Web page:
“How To Thin Acrylic Paint For Airbrush” is the question that all modelers are curious about. Reducing or thinning airbrush colors in many cases requires some experimentation to find out at what consistency the paint is best atomized in the airbrush you are using.
Thinning Acrylic Paint
The general rule of thumb for most acrylic paints is to reduce them with distilled water or airbrush reducers until they flow like milk.
Many things matter when you find the right consistency of the airbrush color that you use to atomize properly. The type of airbrush used, the size of the needle and liquid nozzle, and the air pressure you use play a role.
The extent of the reduction also depends on the size of the nozzle in your airbrush. A 0.5mm nozzle will spray much thicker paint than a 0.2 if the correct air pressure is used.
Excessive reduction of some colors can be detrimental and the colors may not adhere well. Always check the product’s technical datasheets, if available. The key is experimenting to find out which reduction is best for you and your situation.
Extender Vs Thinner – color extenders, which are manufactured by the paint manufacturers, usually do not make the paint thinner, but more transparent.
Below is some information that I have put together for various products. I hope you find it helpful.
How to reduce Auto-Air Colors
0.3 mm needle, nozzle size – transparent colors, diluted with Auto Air Reducer approx. 300% or more (3 reducers: 1 color)
0.2 mm needle, nozzle size – transparent colors with Auto Air Reducer approx. 500% or more (5 reducers: 1 color)
*** To improve atomization when using an airbrush, Auto-Air Reducer can be used to dilute paints. When using an airbrush, the colors are often reduced by up to 400% (Auto Air Reducer 4: 1 Auto Air Color). The mixing ratios can vary depending on the color and color series. Exact relationships are not required.
Thin Createx airbrush paint
All Createx illustration colors, automatic air colors and bad colors can be reduced with the high-performance reducer 4012. Your performance can be further improved by using 4030 Balancing Clear. This is a clear base medium that can increase durability and spray performance and acts as an adhesion promoter.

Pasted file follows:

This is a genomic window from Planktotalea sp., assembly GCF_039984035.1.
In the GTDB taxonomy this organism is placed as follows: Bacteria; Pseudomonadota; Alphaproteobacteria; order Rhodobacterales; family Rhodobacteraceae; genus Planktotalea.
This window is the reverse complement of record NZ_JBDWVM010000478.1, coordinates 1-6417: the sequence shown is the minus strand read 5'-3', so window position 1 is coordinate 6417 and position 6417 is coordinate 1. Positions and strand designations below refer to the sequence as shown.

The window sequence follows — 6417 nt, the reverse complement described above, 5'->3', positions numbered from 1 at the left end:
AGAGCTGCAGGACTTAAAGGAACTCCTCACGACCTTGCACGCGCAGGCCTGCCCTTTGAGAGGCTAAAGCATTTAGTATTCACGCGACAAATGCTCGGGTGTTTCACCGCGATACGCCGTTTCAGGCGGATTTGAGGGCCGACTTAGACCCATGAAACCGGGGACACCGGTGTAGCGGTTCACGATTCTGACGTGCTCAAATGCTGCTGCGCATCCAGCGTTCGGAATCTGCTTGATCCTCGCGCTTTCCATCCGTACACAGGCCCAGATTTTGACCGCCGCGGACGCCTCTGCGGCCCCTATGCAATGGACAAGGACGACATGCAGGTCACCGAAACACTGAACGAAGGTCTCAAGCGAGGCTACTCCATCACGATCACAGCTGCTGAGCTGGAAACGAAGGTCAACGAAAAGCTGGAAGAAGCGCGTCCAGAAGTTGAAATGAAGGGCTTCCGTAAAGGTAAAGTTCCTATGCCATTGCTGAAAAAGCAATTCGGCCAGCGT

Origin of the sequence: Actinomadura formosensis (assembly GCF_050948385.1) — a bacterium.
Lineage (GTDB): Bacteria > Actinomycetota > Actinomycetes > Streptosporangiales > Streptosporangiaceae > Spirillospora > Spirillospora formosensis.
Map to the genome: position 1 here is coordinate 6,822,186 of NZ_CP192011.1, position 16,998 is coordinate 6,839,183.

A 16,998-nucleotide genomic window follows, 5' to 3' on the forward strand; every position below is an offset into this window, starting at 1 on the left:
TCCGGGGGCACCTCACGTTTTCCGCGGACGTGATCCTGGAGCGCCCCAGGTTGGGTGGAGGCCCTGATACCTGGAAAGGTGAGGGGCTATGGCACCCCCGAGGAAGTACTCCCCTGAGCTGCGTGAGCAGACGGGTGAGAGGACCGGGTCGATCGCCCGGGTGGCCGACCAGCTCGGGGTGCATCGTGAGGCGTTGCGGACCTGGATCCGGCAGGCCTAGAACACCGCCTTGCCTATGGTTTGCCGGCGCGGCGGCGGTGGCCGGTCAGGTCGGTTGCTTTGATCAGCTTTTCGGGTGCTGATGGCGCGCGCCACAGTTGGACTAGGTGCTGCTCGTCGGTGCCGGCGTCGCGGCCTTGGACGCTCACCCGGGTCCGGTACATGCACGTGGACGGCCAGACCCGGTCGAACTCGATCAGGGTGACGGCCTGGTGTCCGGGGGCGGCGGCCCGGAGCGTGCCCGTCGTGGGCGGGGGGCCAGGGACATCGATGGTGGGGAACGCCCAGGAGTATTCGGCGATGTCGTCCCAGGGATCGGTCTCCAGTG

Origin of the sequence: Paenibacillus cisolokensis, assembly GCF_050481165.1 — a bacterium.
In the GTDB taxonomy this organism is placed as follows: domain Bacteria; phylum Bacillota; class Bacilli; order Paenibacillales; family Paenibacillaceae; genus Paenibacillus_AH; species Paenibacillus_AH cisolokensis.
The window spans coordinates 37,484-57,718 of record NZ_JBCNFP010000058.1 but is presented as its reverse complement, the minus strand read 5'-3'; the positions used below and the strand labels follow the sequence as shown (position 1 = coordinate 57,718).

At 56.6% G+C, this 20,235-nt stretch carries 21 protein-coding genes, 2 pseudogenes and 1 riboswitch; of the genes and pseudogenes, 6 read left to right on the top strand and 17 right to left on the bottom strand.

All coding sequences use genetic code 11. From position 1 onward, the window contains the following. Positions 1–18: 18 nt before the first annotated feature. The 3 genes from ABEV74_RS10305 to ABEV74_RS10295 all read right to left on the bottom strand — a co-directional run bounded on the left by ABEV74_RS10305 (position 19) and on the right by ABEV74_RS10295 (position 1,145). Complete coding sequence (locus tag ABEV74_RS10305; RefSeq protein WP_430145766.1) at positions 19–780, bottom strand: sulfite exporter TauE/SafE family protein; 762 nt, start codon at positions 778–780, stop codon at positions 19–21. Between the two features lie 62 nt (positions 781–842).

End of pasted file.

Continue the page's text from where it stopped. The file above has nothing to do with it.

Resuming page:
This beautiful video explains how you can reduce Createx’s airbrush color. [Diagram with reduction matrix]
How To Thin Acrylic Paint For Airbrush
GOLDEN airbrush colors
GOLDEN High Flow paints are formulated from a safe and archived 100% water-based acrylic emulsion that contains only the fastest pigments available. They are ready to use, no dilution is necessary because they are finely ground. They spray easily through the smallest openings available for airbrush brushes.
GOLDEN Airbrush Medium (formerly Airbrush Transparent Extender) can be added to airbrush colors to achieve more transparent colors without compromising film integrity and durability. By reducing the pigment load by adding the extender, the durability and frisket performance of the film is increased.
Here is a table of the color mixing ratio that I found in various forums, which shows what ratio should be used to dilute different color brands.
|Polly Scale||Distilled Water||3:1 or 4:1||15-25||H2O/Washer Fluid|
|Floquil||Solvent/Thinner||2:1 or 3:1||12-20||Lacquer Thinner|
|Badger Modelflex||Water Very little, if any||25-30||H2O/Washer Fluid|
|Vallejo Model Color||Vallejo Thinner||3:1||20-25||Lacquer Thinner|
|Vallejo Model Air||Vallejo Thinner Very little, if any||20-25||Lacquer Thinner|
|MicroLux||Vallejo Thinner Very little, if any||20-25||Lacquer Thinner|
|Humbrol||Water||1:1 or 2:1||15-20||Water|
|1:1 or 2:1||20||Water/Alcohol|
|Scalecoat II||Solvent/Thinner||1:1||15-20||Lacquer Thinner|
|ModelMaster(Testors)||Universal Thinner Very little, if any||18-20||H2O/Washer Fluid|
|Alclad II||Lacquer Thinner Very little, if any||12-15||Lacquer Thinner|
|Pactra||Lacquer Thinner||1:1||20-25||Lacquer Thinner|
|Pactra Acrylic||None||25-30||H2O/Washer Fluid|
|Lifecolor Acrylic||Distilled Water, Washer Fluid||1:1||12-15||H2O/Washer Fluid|
|Craft Store Acrylics||25% Liquitex Slow-Dri, 25% Flow Improver, 50% water||1:2||20-30|
Thinning solvent-based paint
Solvent-based paints are difficult to discuss because there are so many different systems on the market.
With solvent-based, I refer to the car paints that we use to airbrush murals, flames, graphics on bicycles, cars, trucks, etc. With these, it is best to get to know your local painter REAL well.
Most, if not all, of the technical datasheets attached to these products relate to painting cars and not applying these products with an airbrush. Please note this when checking the technical datasheets.
Most of the time, when used in an airbrush, you need to reduce the products beyond what is stated in the technical data sheets so that they flow correctly through an airbrush.
Thinning solvent-based paints is a very personal decision as to how much you dilute or reduce. I’m afraid this will require some experimentation on your part.
For House of Kolor colors, I generally reduce them to about 50% color, 50% reducer with a slow reducer, maybe a little more reducer depending on the color. The technical data sheet states that two parts paint a partial reducing agent for spray gun applications in most House of Kolor products. So you see, I reduce it according to the information on the technical datasheet. Again, a good place to start might be to let it flow like milk.
Make sure that you do not use a solvent-based product in your airbrush that requires the addition of a catalyst. I will add more to this page if time permits. Please bookmark this page and come back often.
I hope you found this helpful to find out how best the airbrush paint you use flows.